This 600-square-foot calm, cool, and collected home situated in coastal Maine is impressive enough based on the pared back design alone. Full of natural elements and simple, yet sophisticated touches, it’s the picture of elevated minimalism.
It becomes exponentially more impressive, however, when you consider the fact that the current homeowners built the entire thing themselves—from scratch, in about nine months, and using only a small crew in the dead of a snowy winter to pull everything together. Julie O’Rourke, the founder of kidswear brand Rudy Jude, and her husband, Anthony Esteves, crafted the whole thing atop a five-acre plot that they share with Esteves’s mother.
“We both love early New England architecture and the rural vernacular of Maine,” shares O’Rourke. “It was important for us to have homes that settle themselves easily into the natural environment, both with shape and material use. We used as many natural and non-toxic building techniques and materials as possible, and it really feels like each building belongs in its spot.”
The home, affectionately dubbed the “Soot House” (after the deep black, fermented, soot-based paint that coats the exterior) is surprisingly spacious. The couple has one child with another on the way, and rely on simple pieces in timeless silhouettes and durable materials to marry function and form in the tiny square footage.
Buying most of the furniture locally—fortuitously, there’s an abundance of antique shops in the vicinity of the home—and mixing a lot of it up as the seasons change, O’Rourke and Esteves keep the space feeling fresh and unique.
“We both love the simplicity of Shaker style pieces, as well as more utilitarian, farmhouse-style pieces. We add in some more modern things, like our barwa chair, to keep it from looking too old,” says O’Rourke, adding that one of those more “modern” pieces (and her current favorite) is actually a comfy Ikea sofa.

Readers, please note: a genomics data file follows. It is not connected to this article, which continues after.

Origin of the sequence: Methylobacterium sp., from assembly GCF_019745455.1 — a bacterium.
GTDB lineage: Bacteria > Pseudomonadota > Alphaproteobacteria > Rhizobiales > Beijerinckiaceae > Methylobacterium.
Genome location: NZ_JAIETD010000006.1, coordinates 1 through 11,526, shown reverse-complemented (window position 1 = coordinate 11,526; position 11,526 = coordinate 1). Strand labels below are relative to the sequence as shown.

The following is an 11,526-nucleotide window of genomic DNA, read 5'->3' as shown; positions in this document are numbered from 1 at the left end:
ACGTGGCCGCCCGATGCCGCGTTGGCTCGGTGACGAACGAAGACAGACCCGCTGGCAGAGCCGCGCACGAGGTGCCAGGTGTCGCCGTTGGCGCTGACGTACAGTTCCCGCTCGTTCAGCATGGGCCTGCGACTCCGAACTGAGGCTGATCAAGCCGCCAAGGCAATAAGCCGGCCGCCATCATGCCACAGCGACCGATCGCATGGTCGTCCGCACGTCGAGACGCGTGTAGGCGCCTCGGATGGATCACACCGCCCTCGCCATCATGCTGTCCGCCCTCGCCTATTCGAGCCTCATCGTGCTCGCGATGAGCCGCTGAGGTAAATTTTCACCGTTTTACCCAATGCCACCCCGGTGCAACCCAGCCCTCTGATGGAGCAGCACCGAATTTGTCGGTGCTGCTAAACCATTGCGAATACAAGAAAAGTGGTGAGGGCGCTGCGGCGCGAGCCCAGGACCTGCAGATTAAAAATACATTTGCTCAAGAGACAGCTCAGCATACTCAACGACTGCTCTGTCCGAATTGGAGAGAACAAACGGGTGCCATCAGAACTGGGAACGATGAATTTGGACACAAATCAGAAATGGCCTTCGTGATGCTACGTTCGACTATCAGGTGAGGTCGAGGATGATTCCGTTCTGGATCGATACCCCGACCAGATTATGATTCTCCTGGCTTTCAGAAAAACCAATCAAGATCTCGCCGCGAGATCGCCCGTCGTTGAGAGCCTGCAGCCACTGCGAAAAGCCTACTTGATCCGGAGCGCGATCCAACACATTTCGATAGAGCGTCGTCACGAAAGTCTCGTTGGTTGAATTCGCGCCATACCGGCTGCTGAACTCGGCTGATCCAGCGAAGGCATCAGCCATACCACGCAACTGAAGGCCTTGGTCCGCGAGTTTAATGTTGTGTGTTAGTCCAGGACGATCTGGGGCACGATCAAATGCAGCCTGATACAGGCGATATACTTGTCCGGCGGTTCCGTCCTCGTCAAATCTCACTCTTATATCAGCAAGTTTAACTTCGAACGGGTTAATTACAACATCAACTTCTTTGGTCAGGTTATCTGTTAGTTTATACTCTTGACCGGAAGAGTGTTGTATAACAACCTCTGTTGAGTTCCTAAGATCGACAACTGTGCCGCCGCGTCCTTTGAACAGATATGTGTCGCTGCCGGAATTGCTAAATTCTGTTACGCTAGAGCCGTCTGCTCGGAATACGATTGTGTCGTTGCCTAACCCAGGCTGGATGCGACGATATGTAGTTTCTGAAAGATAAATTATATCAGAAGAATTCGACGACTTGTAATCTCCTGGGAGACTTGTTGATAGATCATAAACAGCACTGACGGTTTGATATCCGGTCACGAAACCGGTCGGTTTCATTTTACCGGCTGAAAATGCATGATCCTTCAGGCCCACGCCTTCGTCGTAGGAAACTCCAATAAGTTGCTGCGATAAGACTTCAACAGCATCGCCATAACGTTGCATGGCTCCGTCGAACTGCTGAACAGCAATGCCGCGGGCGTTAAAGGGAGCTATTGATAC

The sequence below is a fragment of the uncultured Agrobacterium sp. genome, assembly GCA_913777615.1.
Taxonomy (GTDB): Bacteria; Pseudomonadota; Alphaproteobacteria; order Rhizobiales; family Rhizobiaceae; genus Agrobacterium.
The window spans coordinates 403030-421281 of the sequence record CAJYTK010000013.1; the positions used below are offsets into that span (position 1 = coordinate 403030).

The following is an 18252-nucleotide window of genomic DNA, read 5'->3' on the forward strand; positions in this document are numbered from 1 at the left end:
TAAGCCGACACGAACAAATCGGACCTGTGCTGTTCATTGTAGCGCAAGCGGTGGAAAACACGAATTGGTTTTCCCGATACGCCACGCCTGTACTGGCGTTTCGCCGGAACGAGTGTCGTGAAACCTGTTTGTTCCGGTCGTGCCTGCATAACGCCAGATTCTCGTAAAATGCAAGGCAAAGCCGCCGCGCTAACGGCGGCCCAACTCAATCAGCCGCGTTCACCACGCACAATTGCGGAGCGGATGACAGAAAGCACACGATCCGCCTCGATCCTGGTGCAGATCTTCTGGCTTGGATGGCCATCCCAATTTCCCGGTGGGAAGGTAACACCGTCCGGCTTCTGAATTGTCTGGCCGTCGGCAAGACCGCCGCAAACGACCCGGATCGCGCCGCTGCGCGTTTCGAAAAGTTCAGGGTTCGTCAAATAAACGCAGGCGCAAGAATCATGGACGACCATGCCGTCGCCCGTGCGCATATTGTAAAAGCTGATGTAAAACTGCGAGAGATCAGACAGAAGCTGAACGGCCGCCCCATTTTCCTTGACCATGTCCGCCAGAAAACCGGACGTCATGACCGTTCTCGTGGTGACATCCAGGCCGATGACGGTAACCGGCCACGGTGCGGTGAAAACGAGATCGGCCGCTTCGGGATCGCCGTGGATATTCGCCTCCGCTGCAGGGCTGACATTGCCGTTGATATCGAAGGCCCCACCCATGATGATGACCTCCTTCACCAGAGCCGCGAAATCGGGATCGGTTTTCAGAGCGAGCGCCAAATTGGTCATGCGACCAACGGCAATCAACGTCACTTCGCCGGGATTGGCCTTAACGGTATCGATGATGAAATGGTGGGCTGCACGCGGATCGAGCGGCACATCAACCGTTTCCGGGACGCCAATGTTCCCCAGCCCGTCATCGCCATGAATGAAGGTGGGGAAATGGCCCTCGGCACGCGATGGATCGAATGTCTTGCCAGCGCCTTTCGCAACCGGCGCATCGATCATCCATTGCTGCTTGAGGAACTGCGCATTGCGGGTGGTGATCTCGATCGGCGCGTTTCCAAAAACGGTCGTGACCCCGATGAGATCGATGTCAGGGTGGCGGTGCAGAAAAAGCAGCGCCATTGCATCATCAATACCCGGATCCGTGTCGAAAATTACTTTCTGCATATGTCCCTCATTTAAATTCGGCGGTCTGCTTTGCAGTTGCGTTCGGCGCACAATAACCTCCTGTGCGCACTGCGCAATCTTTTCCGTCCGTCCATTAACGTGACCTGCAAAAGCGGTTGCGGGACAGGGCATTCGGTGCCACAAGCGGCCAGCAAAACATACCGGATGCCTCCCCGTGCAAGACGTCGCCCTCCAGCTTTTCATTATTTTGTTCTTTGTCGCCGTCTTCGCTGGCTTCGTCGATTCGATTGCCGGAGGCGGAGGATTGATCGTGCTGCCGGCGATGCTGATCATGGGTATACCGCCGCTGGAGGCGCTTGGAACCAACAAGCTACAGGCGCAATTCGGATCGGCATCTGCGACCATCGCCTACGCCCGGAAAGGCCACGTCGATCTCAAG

Well, that and a matching white ottoman…. but there’s a more utilitarian reason behind that favorite: “I’m about eight months pregnant right now, and I’m desperate for comfort and prime leg elevation,” she continues. “So, if you ask me again when I’m not pregnant, I’d probably have a long story about my favorite painting, but for now, I’m all about lounging.”
The space, which in O’Rourke’s words is best described as “calm, bright, and breezy,” is heavily influenced by the couple’s surroundings. The designer cites her love for being surrounded by beautiful, sentimental things as the chief influence in her interest for design—and, more pertinent to this story, the chief influence in how she approached designing the space.
“I’ve always been interested in how and why people save things and bring them from place to place. We moved a lot when I was growing up, and I had a box of my ‘special things’ that would be the first thing I would unpack and arrange. I would also spend hours making floor plans and finding the best spots for furniture,” O’Rourke says. “My mother is the same way, and has gifted me the ability to draw a full and accurate floorplan of a space, including closets and pantries, without even walking into a space. It’s one of my best talents.”
Being that another one of her clear talents is fitting a growing family into minimal square footage without sacrificing style, we asked O’Rourke to spill some of her small space secrets. Read on to discover her top tips.
One thing I wish I knew before I lived in a tiny space:
That you really can’t have any clutter, and that everything needs to have a home. I wouldn’t describe either of us as minimalists, so it was kind of a surprise to figure out that all of the beautiful things we loved would need to find a home. It’s so much nicer to see the corners of this space and bare walls than it is to see stacks of books or bundles of random keepsakes.
One thing I would have done differently to make my small space more manageable:
We would have added a lot more creative storage, and probably another closet. We made a huge bathtub, which is nice, but I wish we had used some of that space for a coat closet or something.
One thing every small space should have:
A lot of outdoor space! In the summer, it feels like our space triples in size because we have the deck and the dooryard and the woods.
One fail-proof design hack that makes a small space feel bigger:
Big fixed pane windows: This is both a good design hack and a budget hack. We only have three new operable windows in the space and the rest are fixed, which saved us so much money. Also, if you can divide a space with open shelving or a step-down, your space will feel infinitely bigger.
One thing I learned while raising a family in 600 square feet:
That each one of us, both our things and our energy, takes up a lot of space! It’s important to take time to go outside and give each other space to be alone.
One of the best things about living in a tiny home:
Really figuring out the things that are important to you and getting rid of the things that are not.
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